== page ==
Next morning, nice and dry again, it was time to keep heading north on our way to Scotland. Given it was a few hundred miles away, we decided to spend a few days making our way. Kate had a plan, which was to make our way to Bamburgh, about 200 miles away for a couple of evenings, where we could checkout the Northumbrian coast and visit some historic places along the way.
So after a big brekky it was in the car and away! We didn’t get far though, making a quick stop by the church in Chesterfield for a quick photo. The pic probably shows why we wanted to make a quick stop. Nope, that is not a weird photo illusion… the spire really is that wonky. It looks quite cool and it amazing that a church would allow something so distinctive to be built. But they did, and as a result we made a visit.
With photo done, it was on the M1 and heading north. There wasn’t much to report on the way. We got to see many of the wind farms that are dotted all over the UK. Why we haven’t gone with them at home I will never know.
On our travels we also made our way past the city of Newcastle. Although we didn’t go into the centre, we did see their main attraction from the motorway. The Angel of the North is a public art work that overlooks Newcastle and the A1 motorway. I only got a quick chance to snap a pic out the window. It is the second time I have seen it from the motorway, and yet still don’t feel compelled to get closer. I’m sure it is more impressive up close.
We kept on trucking, but not to Bamburgh, rather to our main destination, Alnwick Castle. About 1000 years old, Alnwick Castle is the second largest inhabited castle in the UK (behind Windsor Castle) and is in amazing condition. In fact much is still intact, and as a result is still a main residence for the Percy Family, as well as the site of many films and TV programs (one of which, apparently Downton Abbey) was being filmed when we visited. The biggest drawcard though would be as home of Hogwarts in the first two Harry Potter films.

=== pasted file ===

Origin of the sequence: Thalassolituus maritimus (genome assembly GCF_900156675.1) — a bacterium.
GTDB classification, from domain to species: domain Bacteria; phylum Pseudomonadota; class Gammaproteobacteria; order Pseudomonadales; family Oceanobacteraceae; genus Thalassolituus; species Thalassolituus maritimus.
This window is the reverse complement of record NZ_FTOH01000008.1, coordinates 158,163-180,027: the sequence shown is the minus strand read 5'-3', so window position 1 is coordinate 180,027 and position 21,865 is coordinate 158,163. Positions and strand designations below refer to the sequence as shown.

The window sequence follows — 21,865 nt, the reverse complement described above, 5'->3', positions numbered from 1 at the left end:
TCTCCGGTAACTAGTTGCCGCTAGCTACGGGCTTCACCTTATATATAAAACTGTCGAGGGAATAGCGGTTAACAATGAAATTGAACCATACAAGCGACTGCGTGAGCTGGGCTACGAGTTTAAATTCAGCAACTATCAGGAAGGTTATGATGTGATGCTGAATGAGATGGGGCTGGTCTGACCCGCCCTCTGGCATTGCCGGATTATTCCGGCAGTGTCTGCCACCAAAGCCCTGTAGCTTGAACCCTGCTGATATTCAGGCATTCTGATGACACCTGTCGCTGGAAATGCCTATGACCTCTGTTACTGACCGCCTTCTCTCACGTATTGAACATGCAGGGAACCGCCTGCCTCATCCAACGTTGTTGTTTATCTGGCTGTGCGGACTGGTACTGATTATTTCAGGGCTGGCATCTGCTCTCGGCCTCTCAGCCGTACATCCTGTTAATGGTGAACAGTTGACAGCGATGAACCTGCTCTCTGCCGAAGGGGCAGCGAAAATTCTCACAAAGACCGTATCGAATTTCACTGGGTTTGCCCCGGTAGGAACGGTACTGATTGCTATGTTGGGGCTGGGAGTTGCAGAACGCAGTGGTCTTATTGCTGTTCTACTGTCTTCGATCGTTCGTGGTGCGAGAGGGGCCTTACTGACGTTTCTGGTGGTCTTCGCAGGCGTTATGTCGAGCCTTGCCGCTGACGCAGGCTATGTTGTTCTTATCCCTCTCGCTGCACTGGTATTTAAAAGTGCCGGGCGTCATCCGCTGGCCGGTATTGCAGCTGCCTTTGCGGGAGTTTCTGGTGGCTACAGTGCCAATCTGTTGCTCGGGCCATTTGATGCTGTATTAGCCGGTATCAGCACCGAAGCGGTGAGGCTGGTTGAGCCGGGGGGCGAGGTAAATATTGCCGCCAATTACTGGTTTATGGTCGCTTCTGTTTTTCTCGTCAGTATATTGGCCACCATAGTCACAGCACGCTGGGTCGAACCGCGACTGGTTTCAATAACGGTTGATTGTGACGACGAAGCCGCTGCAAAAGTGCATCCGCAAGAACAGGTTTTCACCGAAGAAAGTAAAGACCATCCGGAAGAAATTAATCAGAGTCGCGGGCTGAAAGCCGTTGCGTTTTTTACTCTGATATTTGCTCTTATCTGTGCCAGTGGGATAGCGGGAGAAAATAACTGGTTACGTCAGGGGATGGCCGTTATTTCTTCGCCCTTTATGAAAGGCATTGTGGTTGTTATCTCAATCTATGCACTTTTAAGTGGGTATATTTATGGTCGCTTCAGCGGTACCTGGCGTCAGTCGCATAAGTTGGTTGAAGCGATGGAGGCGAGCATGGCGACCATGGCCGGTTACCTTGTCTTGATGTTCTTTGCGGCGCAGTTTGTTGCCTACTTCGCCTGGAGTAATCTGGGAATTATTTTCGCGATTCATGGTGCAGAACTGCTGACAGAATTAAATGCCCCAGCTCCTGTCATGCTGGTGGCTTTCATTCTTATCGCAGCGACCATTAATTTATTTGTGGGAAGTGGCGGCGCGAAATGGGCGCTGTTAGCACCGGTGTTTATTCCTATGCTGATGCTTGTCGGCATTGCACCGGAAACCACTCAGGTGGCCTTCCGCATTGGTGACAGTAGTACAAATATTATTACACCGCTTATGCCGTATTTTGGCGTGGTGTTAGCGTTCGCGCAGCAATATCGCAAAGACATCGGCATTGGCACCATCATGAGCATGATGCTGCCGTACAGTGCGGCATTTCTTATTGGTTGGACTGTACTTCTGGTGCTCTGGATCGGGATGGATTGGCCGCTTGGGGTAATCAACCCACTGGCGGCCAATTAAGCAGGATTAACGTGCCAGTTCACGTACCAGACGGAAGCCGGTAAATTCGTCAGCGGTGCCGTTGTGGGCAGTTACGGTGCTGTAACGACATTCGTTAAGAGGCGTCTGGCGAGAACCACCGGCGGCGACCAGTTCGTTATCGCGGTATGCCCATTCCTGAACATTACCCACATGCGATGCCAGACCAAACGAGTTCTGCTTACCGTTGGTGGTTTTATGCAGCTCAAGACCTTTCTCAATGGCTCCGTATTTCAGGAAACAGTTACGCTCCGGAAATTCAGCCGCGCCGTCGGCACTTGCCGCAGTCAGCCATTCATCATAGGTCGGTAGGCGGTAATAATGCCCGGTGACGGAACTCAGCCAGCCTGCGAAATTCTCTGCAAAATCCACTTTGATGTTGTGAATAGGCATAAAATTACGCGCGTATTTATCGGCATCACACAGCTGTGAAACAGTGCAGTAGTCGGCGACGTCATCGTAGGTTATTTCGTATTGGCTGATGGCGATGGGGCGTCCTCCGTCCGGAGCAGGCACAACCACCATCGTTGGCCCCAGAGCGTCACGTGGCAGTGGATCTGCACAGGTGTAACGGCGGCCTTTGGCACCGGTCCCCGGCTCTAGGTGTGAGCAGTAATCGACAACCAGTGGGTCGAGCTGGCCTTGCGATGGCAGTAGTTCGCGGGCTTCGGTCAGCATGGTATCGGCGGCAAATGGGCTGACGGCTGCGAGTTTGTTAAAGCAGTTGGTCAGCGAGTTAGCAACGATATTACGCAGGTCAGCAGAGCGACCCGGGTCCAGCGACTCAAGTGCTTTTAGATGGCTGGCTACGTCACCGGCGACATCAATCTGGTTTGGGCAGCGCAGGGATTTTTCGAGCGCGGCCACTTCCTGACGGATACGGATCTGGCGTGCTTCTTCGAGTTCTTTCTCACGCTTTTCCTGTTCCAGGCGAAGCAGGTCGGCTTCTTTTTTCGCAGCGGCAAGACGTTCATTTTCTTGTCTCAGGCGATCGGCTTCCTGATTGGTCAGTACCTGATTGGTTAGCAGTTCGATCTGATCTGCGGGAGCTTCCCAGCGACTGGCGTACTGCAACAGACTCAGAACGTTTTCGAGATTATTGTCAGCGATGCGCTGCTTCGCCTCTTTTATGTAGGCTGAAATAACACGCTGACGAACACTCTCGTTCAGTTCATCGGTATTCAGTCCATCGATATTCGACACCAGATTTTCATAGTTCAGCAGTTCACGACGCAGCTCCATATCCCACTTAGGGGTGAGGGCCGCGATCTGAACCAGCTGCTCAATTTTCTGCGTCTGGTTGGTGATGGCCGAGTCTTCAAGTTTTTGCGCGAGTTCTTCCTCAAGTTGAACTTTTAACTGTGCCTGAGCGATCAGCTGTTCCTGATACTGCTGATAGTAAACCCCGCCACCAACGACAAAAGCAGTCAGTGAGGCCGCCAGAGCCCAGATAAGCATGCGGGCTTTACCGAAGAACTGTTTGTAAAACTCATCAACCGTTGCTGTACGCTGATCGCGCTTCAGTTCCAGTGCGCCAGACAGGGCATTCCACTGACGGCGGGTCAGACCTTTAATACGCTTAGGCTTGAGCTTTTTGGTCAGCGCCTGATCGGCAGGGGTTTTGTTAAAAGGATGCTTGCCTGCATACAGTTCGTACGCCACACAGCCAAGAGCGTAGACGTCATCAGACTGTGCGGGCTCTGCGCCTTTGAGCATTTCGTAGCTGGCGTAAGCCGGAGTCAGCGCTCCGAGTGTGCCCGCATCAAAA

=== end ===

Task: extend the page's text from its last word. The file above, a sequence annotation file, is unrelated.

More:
So rather than just leave it as a castle to casually wander, it is full of tours and costumed characters. Thankfully not too much, so it still retains the dignity of a historic site. But we still took the opportunity to get to see all the spots where Harry and co got up to shenanigans.
The folk obviously didn’t waste the opportunity to have their own Harry Potter characters wandering around. In fact there was a not too horrible Harry and Hagrid entertaining the crowds.
The other concessions to the crowds was to have some some more entertaining things for the kids. One was the chance to dress up like knights/princesses/loons. Of course we took the opportunity to do so, what did you expect?
As well as this there was the Dragon’s Quest, slightly kitschy, slightly dodgy, “spooky” area. As we made our way through dark corridors and mirror halls, things would jump out at us. I will admit, that something got both Kate and I at different times, but it was a bit lame. Thankfully it was one of the few things to detract from the dignity of the castle. But of course it was still kinda fun.
The rain began to settle in, so we took that opportunity to finish up. A quick drive and we were in the seaside town of Bamburgh, our home for the next couple of nights. Even though it was pouring, we decided to wander to the nearby beach and Bamburgh Castle. Bamburgh Castle is also owned by the same family as Alnwick, but sadly we didn’t have a chance to pop in and say hello. Rather we just wandered about. It looked quite amazing and dramatic on the hill overlooking the sea.
It was a tad windy and rainy down on the beach. Hopefully I do get a chance to have a dip in the next couple of days!